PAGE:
Plywood laser-cuts fairly well but has drawbacks when used in serious production runs, as [Marie] explains in a blog post about a quest for the ultimate laser-cutting plywood. One of the things [Nervous System] makes and sells is generative jigsaw puzzles, and they shared their experience with the challenges in producing them. The biggest issue was the wood itself. They ended up getting a custom plywood made to fit their exact needs, a process that turned out neither as complex nor as unusual as it may sound.
Plywood is great because it’s readily available, but there are some drawbacks that cause problems when trying to do serious production of laser-cut plywood pieces. Laser cutting works best when the material being cut is consistent, but there can be areas of inconsistent density in plywood. If the laser encounters an unexpected knot somewhere in the wood, there is no way to slow down or to increase power to compensate. The result is a small area where the laser perhaps doesn’t quite make it through. A picture of an example from my workshop shows what this looks like.
When doing basic project work or prototyping, this kind of issue is inconvenient but usually some trimming and sanding will sort things out. When doing a production run for puzzles like [Nervous System] was doing, the issue is more serious:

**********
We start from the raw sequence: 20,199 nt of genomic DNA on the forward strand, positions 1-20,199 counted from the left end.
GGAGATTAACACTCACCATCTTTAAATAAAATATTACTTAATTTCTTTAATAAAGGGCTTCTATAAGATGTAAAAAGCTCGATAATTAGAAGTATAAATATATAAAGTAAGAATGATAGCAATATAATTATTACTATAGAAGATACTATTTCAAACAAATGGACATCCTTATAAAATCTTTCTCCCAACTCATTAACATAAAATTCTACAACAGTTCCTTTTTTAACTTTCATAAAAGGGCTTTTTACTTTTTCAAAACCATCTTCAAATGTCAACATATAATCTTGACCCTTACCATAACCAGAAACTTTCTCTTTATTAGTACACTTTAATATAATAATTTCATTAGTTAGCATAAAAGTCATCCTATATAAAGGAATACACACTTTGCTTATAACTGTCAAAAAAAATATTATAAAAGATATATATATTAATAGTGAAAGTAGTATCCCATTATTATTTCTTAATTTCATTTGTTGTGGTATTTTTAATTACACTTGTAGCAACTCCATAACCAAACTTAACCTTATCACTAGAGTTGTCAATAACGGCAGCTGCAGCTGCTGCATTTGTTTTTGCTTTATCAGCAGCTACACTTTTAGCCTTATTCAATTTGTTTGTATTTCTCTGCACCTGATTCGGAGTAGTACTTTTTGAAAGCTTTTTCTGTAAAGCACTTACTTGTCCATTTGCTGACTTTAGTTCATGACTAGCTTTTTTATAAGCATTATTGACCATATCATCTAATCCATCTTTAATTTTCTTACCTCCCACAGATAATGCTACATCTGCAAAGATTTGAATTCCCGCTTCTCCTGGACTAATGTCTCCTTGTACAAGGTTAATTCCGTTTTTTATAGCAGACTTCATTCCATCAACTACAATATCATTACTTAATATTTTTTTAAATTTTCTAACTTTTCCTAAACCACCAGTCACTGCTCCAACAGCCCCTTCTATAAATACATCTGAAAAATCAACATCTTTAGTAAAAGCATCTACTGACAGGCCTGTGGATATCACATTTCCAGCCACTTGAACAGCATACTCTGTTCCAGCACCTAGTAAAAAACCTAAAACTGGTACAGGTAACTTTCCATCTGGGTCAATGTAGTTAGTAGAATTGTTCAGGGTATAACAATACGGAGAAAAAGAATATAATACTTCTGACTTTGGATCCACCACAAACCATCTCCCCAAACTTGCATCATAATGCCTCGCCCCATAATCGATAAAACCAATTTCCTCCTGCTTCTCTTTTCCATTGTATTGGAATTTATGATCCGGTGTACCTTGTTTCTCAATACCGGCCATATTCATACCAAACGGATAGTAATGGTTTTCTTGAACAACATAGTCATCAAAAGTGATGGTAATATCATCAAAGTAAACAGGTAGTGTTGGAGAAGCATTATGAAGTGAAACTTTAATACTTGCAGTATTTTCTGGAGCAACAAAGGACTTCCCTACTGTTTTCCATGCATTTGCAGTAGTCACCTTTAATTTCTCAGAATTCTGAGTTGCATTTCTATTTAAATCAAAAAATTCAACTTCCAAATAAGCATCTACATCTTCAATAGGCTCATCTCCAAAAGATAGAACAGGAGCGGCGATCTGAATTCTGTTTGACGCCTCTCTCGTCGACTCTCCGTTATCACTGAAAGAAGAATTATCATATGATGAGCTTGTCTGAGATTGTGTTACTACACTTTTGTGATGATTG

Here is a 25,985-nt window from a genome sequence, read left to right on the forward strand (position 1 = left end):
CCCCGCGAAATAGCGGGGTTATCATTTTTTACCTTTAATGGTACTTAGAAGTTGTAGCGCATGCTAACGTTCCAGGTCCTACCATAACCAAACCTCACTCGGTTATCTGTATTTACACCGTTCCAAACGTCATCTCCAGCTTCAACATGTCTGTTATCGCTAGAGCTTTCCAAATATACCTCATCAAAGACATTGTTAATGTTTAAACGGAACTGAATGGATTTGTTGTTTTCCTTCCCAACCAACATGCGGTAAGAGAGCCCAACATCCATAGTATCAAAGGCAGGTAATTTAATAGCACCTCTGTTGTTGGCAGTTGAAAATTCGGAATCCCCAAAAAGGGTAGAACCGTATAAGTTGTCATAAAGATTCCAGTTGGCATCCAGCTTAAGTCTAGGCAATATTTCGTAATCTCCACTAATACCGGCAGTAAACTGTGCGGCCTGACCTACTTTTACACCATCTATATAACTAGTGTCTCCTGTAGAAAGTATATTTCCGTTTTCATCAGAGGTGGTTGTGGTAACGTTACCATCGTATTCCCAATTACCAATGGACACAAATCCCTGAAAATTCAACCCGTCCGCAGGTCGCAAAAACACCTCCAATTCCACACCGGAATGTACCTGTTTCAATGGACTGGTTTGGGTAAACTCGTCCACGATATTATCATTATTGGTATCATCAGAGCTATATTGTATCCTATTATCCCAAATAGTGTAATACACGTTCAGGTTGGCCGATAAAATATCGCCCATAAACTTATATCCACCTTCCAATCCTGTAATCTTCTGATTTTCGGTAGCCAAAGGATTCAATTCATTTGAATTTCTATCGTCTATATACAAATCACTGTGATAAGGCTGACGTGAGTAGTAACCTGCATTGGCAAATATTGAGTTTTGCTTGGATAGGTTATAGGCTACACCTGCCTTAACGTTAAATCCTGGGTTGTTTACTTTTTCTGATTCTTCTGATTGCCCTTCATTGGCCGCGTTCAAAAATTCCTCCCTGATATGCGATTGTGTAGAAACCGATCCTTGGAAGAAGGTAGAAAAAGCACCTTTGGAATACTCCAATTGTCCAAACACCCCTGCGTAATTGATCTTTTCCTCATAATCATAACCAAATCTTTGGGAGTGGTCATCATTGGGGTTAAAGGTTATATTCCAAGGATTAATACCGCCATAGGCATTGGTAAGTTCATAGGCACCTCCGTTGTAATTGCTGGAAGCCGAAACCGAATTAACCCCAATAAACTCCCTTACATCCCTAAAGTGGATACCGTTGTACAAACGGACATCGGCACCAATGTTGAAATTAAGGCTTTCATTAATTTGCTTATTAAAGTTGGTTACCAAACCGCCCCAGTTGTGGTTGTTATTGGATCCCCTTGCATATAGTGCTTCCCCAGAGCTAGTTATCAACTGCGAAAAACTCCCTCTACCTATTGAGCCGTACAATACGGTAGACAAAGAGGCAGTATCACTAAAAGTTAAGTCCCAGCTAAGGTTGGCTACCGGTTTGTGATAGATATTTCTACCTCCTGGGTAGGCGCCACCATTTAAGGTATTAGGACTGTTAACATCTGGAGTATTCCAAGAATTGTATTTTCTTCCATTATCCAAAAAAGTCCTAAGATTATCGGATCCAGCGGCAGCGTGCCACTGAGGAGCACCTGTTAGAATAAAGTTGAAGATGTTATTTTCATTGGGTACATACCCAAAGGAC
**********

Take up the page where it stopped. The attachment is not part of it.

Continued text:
- A jigsaw puzzle with a large number of cuts in a relatively small area has a higher chance of running into any problem spots in the material. If they exist, the laser will probably encounter them.
- Trouble spots in plywood can be on the inside layers, meaning they can’t be detected visually and are only discovered after they cause an incomplete cut.
- Increasing laser power for the whole job is an incomplete solution, as excessive laser power tends to make the cuts uglier due to increased scorching and charring.
- An inspection process becomes needed to check each puzzle piece for problems, which adds time and effort.
- A puzzle that had even one piece that did not cut properly will probably be scrapped because rework is not practical. That material (and any time and money that went into getting the nice artwork onto it) becomes waste.
Plywood is great stuff and can look gorgeous, but [Marie] says they struggled with its issues for a long time and eventually realized they had gone as far as they could with off-the-shelf plywoods, even specialty ones. They knew exactly what they needed, and it was time for something custom-made to serve those specific needs.
Having your own plywood custom-made may sound a little extreme, but [Marie] assures us it’s not particularly difficult or unreasonable. They contacted a small manufacturer who specialized in custom aircraft plywoods and was able to provide their laser-cut plywood holy grail: a 3-ply sheet, with high quality basswood core with birch veneers, and a melamine-based glue. It cuts better than anything else they have used, and [Marie] says that after four years they had certainly tried just about everything.